This spring, the Republican and
Democratic parties will choose nominees to represent their parties in the
November election. If the real election isn’t until November, why are the party
primaries so important?
Because most elections are held in
districts or precincts, which are drawn by politicians, most of them are
predetermined to be represented by one of the two parties. In an overwhelmingly
Democratic district, the real choice is made by voters in the Democratic
Few districts are party-competitive
– meaning there are only a few districts that can be realistically won by
either a Republican or a Democrat. One such district is Texas House of
Representatives District 134.
Candidates for the Republican
nomination include incumbent Representative Sarah Davis and challenger David Louis Palmer.
You’re going to become a phantom campaign manager. Choose one of these four candidates and
design a campaign to win the election. Write
this assignment as a 4 – 5 page memorandum (but with cited sources) from
you, the campaign manager, to your candidate. Outline the race for them,
how much money you think they need to raise, how you will raise it for them,
what you propose to spend it on, what issues they should talk about, how you
want to deliver their message, etc.
Note: This assignment
is a memorandum(with
cited sources) and
not an essay.
Some things to keep in mind and consider in your writing:
The current State Representative,
Sarah Davis, is seeking reelection.
Sarah Davis is considered a
moderate, not a conservative. She was the only Republican to vote against last
session’s package of abortion restrictions. That could help or hurt, depending on the voter you’re trying to
Your candidate is running in a
specific district (see the map in the attachment). Any money you spend delivering your
message to people who don’t live inside the orange line is wasted money. How do
you target the right voters?
Some people who live in the district
can’t vote because they’re under 18 years old, or they’re not U.S. citizens.
Not all voters are Republicans, and
even those who consider themselves Republicans don’t vote in primary elections.
How do you identify your likely voters?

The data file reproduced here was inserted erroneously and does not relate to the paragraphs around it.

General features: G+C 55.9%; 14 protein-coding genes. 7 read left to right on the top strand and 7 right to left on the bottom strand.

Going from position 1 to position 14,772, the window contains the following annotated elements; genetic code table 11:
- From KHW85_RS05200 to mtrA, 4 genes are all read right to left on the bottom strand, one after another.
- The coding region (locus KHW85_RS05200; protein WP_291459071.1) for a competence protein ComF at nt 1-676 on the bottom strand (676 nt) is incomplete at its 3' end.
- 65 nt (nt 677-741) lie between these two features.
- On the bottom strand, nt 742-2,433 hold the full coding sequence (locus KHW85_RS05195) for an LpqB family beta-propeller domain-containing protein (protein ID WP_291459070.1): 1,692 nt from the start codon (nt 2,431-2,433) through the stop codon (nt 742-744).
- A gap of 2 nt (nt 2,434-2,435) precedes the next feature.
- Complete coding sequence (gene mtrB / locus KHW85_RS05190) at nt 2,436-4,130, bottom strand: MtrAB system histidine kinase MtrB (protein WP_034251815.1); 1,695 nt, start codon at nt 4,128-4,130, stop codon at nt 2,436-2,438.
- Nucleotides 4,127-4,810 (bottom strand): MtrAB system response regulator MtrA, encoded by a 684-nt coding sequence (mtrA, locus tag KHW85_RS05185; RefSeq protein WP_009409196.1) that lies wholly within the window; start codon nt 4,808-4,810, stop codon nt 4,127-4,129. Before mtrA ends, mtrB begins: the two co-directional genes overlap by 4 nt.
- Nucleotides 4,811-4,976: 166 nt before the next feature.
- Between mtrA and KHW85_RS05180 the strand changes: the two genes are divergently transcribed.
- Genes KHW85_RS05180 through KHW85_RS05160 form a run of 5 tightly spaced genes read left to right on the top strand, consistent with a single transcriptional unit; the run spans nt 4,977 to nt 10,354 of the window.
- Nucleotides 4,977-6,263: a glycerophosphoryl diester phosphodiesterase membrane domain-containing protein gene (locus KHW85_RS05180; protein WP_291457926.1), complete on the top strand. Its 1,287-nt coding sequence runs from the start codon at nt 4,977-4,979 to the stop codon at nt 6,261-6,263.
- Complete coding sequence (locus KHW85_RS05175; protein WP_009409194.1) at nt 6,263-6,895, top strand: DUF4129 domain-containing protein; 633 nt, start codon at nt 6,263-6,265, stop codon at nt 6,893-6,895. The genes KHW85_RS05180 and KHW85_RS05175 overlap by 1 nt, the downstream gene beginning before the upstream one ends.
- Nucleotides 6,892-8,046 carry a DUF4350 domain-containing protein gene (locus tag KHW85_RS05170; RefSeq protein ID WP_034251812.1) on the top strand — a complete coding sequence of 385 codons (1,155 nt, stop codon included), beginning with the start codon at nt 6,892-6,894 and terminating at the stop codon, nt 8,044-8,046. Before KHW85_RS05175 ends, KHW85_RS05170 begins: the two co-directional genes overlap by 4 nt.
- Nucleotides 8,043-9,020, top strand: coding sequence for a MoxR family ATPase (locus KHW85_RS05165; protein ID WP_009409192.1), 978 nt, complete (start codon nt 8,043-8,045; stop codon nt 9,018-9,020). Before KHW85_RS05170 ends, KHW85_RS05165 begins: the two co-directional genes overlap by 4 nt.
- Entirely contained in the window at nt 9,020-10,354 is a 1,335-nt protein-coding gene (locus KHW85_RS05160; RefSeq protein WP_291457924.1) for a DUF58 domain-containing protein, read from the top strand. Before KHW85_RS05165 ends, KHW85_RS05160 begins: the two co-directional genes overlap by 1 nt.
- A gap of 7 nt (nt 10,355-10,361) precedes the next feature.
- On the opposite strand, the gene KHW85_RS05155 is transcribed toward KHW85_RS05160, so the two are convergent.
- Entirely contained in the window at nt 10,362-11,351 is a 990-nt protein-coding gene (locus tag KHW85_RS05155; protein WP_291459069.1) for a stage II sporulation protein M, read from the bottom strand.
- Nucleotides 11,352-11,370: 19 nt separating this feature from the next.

What sorts of people live in your
candidate’s district? What motivates them?
What is your candidate’s background
and experience? What will be his or her key issues?
How much money will you need? How
will you raise it? How will you spend it?
This can be a challenging
assignment, but it can also be a lot of fun. Keep in mind that campaigning is
more art than science and that there are few absolutely right or wrong answers.
If I asked five campaign professionals to do this assignment for the same
candidate, I would probably get five totally different campaign strategies (and
they’d charge me a lot of money).
Submit in Word. Cite your sources.
What’s a memorandum? Look here: https://owl.english.purdue.edu/owl/resource/590/04/
The Harris County Republican Party has email
addresses and links to all the candidate websites: http://www.harriscountygop.com/2016_primary_candidate_list
Here’s the Texas Tribune’s page on House District
The “District Analysis” section of Rep. Davis’ website has a lot
of useful information for candidates: http://www.house.state.tx.us/members/member-page/?district=134
Liberal blogger Charles Kuffner spends a lot of
time covering local elections, including posts of interviews with candidates:http://offthekuff.com/mt/
Another local blog, Big Jolly Politics, has a lot
on local elections:http://www.bigjolly.com/
Local political consultant Marc Campos has another
perspective on local politics: http://www.camposcommunications.com/dailycommentary.aspx
U of H Professor Richard Murray’s blog has less
gossip, more political analysis: http://prof13.abc13.com/
Campaigns and Elections Magazine editor Ron Faucheaux has an
article called “Writing your campaign plan: the seven components for
winning an election”: